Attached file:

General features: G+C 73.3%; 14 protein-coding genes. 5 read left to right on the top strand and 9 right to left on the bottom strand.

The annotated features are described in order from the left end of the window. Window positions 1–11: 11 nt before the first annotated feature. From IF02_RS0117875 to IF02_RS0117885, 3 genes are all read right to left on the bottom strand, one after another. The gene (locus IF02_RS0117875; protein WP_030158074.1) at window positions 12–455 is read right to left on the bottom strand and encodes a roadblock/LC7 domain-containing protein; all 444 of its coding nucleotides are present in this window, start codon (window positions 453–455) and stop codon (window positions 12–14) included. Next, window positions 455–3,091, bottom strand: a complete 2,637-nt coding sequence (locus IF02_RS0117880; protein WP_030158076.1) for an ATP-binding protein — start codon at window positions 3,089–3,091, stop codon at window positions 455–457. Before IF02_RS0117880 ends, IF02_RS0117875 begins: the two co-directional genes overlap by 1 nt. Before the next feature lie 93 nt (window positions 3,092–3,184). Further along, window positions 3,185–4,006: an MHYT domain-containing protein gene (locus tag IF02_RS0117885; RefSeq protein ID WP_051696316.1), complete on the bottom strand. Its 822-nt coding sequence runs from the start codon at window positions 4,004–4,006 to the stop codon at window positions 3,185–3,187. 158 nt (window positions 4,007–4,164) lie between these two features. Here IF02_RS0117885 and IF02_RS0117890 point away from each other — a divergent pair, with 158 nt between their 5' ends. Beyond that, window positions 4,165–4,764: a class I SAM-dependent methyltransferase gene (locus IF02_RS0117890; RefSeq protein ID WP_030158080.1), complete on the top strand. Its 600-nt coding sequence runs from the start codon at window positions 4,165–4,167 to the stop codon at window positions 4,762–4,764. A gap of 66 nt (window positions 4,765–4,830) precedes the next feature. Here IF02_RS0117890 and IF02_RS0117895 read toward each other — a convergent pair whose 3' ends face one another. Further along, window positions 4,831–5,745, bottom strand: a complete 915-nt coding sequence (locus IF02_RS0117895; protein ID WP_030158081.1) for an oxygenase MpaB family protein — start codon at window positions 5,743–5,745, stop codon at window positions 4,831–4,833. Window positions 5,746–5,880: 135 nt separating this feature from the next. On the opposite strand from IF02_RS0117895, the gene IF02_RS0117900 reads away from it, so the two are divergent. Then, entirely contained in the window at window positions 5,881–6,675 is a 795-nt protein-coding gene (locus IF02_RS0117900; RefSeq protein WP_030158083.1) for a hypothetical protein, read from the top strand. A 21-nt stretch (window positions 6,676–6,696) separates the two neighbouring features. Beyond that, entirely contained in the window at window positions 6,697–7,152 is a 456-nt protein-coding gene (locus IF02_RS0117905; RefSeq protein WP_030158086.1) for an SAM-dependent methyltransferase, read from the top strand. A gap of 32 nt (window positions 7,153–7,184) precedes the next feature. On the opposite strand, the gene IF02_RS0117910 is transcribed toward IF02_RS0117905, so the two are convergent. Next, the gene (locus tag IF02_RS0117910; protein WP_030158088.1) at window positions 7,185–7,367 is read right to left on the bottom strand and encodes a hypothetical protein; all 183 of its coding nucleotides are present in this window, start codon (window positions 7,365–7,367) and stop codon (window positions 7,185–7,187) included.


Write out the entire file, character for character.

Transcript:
General features: G+C 73.3%; 14 protein-coding genes. 5 read left to right on the top strand and 9 right to left on the bottom strand.

The annotated features are described in order from the left end of the window. Window positions 1–11: 11 nt before the first annotated feature. From IF02_RS0117875 to IF02_RS0117885, 3 genes are all read right to left on the bottom strand, one after another. The gene (locus IF02_RS0117875; protein WP_030158074.1) at window positions 12–455 is read right to left on the bottom strand and encodes a roadblock/LC7 domain-containing protein; all 444 of its coding nucleotides are present in this window, start codon (window positions 453–455) and stop codon (window positions 12–14) included. Next, window positions 455–3,091, bottom strand: a complete 2,637-nt coding sequence (locus IF02_RS0117880; protein WP_030158076.1) for an ATP-binding protein — start codon at window positions 3,089–3,091, stop codon at window positions 455–457. Before IF02_RS0117880 ends, IF02_RS0117875 begins: the two co-directional genes overlap by 1 nt. Before the next feature lie 93 nt (window positions 3,092–3,184). Further along, window positions 3,185–4,006: an MHYT domain-containing protein gene (locus tag IF02_RS0117885; RefSeq protein ID WP_051696316.1), complete on the bottom strand. Its 822-nt coding sequence runs from the start codon at window positions 4,004–4,006 to the stop codon at window positions 3,185–3,187. 158 nt (window positions 4,007–4,164) lie between these two features. Here IF02_RS0117885 and IF02_RS0117890 point away from each other — a divergent pair, with 158 nt between their 5' ends. Beyond that, window positions 4,165–4,764: a class I SAM-dependent methyltransferase gene (locus IF02_RS0117890; RefSeq protein ID WP_030158080.1), complete on the top strand. Its 600-nt coding sequence runs from the start codon at window positions 4,165–4,167 to the stop codon at window positions 4,762–4,764. A gap of 66 nt (window positions 4,765–4,830) precedes the next feature. Here IF02_RS0117890 and IF02_RS0117895 read toward each other — a convergent pair whose 3' ends face one another. Further along, window positions 4,831–5,745, bottom strand: a complete 915-nt coding sequence (locus IF02_RS0117895; protein ID WP_030158081.1) for an oxygenase MpaB family protein — start codon at window positions 5,743–5,745, stop codon at window positions 4,831–4,833. Window positions 5,746–5,880: 135 nt separating this feature from the next. On the opposite strand from IF02_RS0117895, the gene IF02_RS0117900 reads away from it, so the two are divergent. Then, entirely contained in the window at window positions 5,881–6,675 is a 795-nt protein-coding gene (locus IF02_RS0117900; RefSeq protein WP_030158083.1) for a hypothetical protein, read from the top strand. A 21-nt stretch (window positions 6,676–6,696) separates the two neighbouring features. Beyond that, entirely contained in the window at window positions 6,697–7,152 is a 456-nt protein-coding gene (locus IF02_RS0117905; RefSeq protein WP_030158086.1) for an SAM-dependent methyltransferase, read from the top strand. A gap of 32 nt (window positions 7,153–7,184) precedes the next feature. On the opposite strand, the gene IF02_RS0117910 is transcribed toward IF02_RS0117905, so the two are convergent. Next, the gene (locus tag IF02_RS0117910; protein WP_030158088.1) at window positions 7,185–7,367 is read right to left on the bottom strand and encodes a hypothetical protein; all 183 of its coding nucleotides are present in this window, start codon (window positions 7,365–7,367) and stop codon (window positions 7,185–7,187) included.